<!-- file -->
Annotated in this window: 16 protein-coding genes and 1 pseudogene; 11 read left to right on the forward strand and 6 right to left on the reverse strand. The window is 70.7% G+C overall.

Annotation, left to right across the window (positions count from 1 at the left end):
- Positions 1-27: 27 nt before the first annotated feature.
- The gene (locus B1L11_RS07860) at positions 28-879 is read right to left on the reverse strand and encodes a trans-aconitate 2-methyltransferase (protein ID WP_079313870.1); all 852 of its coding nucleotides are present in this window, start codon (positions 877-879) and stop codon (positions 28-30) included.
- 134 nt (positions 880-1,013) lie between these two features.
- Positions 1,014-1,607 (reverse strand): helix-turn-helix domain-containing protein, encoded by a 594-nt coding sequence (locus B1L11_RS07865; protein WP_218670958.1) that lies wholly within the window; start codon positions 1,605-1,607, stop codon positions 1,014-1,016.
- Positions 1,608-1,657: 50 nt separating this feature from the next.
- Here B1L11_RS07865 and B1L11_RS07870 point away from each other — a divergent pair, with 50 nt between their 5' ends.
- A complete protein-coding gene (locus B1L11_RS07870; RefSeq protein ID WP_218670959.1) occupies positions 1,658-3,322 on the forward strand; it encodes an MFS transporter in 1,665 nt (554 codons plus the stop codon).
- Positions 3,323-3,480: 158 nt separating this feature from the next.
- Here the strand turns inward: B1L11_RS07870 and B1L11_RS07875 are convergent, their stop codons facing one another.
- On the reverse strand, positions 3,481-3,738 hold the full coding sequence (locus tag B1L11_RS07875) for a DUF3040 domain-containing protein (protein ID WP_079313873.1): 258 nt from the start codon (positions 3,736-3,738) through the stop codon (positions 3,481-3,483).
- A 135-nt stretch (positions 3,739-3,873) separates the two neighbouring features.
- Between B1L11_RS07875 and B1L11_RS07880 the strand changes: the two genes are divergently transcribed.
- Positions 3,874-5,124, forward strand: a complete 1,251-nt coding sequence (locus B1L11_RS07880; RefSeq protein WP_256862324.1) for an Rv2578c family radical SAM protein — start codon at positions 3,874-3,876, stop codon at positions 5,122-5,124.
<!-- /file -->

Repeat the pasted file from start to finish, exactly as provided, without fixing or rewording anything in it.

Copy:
Annotated in this window: 16 protein-coding genes and 1 pseudogene; 11 read left to right on the forward strand and 6 right to left on the reverse strand. The window is 70.7% G+C overall.

Annotation, left to right across the window (positions count from 1 at the left end):
- Positions 1-27: 27 nt before the first annotated feature.
- The gene (locus B1L11_RS07860) at positions 28-879 is read right to left on the reverse strand and encodes a trans-aconitate 2-methyltransferase (protein ID WP_079313870.1); all 852 of its coding nucleotides are present in this window, start codon (positions 877-879) and stop codon (positions 28-30) included.
- 134 nt (positions 880-1,013) lie between these two features.
- Positions 1,014-1,607 (reverse strand): helix-turn-helix domain-containing protein, encoded by a 594-nt coding sequence (locus B1L11_RS07865; protein WP_218670958.1) that lies wholly within the window; start codon positions 1,605-1,607, stop codon positions 1,014-1,016.
- Positions 1,608-1,657: 50 nt separating this feature from the next.
- Here B1L11_RS07865 and B1L11_RS07870 point away from each other — a divergent pair, with 50 nt between their 5' ends.
- A complete protein-coding gene (locus B1L11_RS07870; RefSeq protein ID WP_218670959.1) occupies positions 1,658-3,322 on the forward strand; it encodes an MFS transporter in 1,665 nt (554 codons plus the stop codon).
- Positions 3,323-3,480: 158 nt separating this feature from the next.
- Here the strand turns inward: B1L11_RS07870 and B1L11_RS07875 are convergent, their stop codons facing one another.
- On the reverse strand, positions 3,481-3,738 hold the full coding sequence (locus tag B1L11_RS07875) for a DUF3040 domain-containing protein (protein ID WP_079313873.1): 258 nt from the start codon (positions 3,736-3,738) through the stop codon (positions 3,481-3,483).
- A 135-nt stretch (positions 3,739-3,873) separates the two neighbouring features.
- Between B1L11_RS07875 and B1L11_RS07880 the strand changes: the two genes are divergently transcribed.
- Positions 3,874-5,124, forward strand: a complete 1,251-nt coding sequence (locus B1L11_RS07880; RefSeq protein WP_256862324.1) for an Rv2578c family radical SAM protein — start codon at positions 3,874-3,876, stop codon at positions 5,122-5,124.